After Katrina, there were also concerns about getting the world-linked navigation industry back in business. Southern Louisiana, the nation’s largest port complex, annually handles nearly 200 million short tons of cargo. It is also a transfer point for barges bringing millions of tons of bulk commodities from farmlands, mines, and factories throughout the Midwest and the terminus of the 12,300-mile Mississippi River inland waterway system. Shipping in Louisiana depends on having deep-draft channels from Baton Rouge to the Gulf and a well maintained inland waterway system (USACE, 2005).
Dealing with Multiple Challenges
The restoration of wetlands, protection from floods, and the maintenance of navigation are not stand-alone issues. Much of the deterioration of the wetlands has taken place because Mississippi River sediment, which for thousands of years had been spread across the delta forming one delta lobe after another, is being channeled into the Gulf of Mexico by the levees that line much of the Mississippi from Cairo, Illinois, to the Gulf. These levees keep the water off of the land and, together with dikes and concrete revetments, main-tain deep channels that support navigation. In addition, the once-rich sediment load of the river has been cut nearly in half over the last half-century by large dams built on the Missouri and Arkansas Rivers to support navigation, flood control, irrigation, and hydropower in those basins (Kesel, 1989).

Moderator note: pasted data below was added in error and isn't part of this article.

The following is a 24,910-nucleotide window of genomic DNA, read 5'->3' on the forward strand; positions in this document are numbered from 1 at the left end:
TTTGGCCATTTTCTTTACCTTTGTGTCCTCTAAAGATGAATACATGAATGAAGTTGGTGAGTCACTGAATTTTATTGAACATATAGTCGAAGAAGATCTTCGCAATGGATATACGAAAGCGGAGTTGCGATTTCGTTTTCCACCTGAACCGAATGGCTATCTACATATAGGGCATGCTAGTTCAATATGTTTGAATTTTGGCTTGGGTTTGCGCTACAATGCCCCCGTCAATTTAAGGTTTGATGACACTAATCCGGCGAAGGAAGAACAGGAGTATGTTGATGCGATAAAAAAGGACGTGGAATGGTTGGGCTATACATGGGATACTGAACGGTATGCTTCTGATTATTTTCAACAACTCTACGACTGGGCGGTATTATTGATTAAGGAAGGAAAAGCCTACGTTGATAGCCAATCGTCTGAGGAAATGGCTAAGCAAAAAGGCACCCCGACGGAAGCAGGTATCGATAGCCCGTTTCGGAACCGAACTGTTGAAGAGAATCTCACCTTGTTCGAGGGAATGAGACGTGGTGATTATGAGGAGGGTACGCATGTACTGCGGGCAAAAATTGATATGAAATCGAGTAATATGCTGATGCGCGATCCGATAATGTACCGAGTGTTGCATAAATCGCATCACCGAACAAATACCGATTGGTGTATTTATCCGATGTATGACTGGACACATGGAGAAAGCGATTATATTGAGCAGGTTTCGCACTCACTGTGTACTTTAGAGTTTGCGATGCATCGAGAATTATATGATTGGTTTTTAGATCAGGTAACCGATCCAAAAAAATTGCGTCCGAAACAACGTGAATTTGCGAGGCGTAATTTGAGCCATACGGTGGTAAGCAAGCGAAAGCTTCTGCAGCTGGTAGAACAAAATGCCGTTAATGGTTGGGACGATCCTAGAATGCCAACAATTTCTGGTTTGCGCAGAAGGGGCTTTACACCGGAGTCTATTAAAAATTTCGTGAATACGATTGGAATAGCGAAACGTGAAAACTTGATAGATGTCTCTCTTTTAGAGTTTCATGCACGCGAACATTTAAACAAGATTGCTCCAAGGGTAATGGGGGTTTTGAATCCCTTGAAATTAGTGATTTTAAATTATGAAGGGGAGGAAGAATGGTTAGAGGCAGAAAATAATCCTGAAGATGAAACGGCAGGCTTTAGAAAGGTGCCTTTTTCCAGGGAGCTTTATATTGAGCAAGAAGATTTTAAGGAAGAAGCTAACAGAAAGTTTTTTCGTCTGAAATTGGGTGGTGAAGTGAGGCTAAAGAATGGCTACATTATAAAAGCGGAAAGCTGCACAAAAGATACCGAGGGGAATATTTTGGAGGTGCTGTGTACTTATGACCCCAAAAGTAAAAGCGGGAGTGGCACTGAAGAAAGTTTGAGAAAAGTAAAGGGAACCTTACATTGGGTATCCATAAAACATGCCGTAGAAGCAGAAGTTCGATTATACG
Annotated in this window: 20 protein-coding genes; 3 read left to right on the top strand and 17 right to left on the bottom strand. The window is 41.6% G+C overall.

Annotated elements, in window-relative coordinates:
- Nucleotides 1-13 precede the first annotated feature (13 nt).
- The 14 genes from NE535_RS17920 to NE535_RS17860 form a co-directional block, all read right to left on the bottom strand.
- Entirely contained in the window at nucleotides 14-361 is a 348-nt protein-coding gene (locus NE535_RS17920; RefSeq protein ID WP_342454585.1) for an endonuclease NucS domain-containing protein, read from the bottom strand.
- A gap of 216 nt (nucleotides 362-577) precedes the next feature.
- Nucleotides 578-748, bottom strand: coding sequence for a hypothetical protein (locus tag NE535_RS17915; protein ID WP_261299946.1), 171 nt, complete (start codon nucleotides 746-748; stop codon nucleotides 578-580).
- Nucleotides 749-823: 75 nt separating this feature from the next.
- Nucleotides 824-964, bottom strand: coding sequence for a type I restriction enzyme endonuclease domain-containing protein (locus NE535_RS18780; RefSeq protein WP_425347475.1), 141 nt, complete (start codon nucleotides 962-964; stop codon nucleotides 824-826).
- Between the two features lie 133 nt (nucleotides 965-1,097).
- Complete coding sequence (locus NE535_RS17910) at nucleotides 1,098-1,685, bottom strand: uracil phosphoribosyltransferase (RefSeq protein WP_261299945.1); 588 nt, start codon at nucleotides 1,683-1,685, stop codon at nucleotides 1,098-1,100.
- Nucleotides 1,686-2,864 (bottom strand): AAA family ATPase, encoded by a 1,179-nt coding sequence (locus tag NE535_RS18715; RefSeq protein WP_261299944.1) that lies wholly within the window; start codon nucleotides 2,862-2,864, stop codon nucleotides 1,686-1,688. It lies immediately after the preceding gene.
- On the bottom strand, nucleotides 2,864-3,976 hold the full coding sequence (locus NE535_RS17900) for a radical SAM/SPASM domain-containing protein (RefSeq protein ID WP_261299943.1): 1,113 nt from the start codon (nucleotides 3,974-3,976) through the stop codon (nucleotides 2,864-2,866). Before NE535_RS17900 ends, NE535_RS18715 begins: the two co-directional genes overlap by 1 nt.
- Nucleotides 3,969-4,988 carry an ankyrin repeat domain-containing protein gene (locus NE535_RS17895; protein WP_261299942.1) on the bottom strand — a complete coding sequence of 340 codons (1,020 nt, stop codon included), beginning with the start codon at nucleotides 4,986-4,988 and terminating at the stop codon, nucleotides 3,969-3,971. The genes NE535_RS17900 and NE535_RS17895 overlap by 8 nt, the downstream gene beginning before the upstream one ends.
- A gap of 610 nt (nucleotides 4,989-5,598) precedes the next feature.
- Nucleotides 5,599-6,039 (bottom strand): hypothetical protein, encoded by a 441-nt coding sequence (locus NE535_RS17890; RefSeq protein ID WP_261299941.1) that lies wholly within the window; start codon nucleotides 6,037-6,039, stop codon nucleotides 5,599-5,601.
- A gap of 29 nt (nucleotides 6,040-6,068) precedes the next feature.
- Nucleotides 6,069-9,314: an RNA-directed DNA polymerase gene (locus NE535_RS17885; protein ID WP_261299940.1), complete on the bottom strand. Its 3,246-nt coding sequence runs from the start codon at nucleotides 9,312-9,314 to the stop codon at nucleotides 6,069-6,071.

At the same time, nutrients in the waters flowing from the rich farmlands of the Midwest have created a hypoxic dead zone where the Mississippi enters the Gulf of Mexico (NOAA, 2006). Upstream agricultural and industrial activity has sent pollutants into the Mississippi and has threatened the quality of the water supply for communities in the lower Mississippi Valley. In fact, the Environmental Protection Agency has identified surface water and groundwater quality in the delta as subjects of concern. Both New Orleans and the delta also suffer from natural and human-induced subsidence that lowers the landscape; at the same time, accelerating sea level rise is covering more and more wetland areas and moving back the shoreline (Working Group, 2006).
It would be logical to deal with all of these problems in an integrated way so the solution to one problem is balanced against its impact, positive or negative, on the others. The ultimate solution must deal concurrently with all of these issues. Long before Katrina, there were pleas that hurricane protection be increased to a level in keeping with the threat, and Congress had authorized a study to look into increasing protection. In addition, both federal and state agencies were developing plans for the restoration of coastal Louisiana, and an AMERICA’S WETLAND campaign to bring the coastal restoration challenge to the attention of the public had already begun.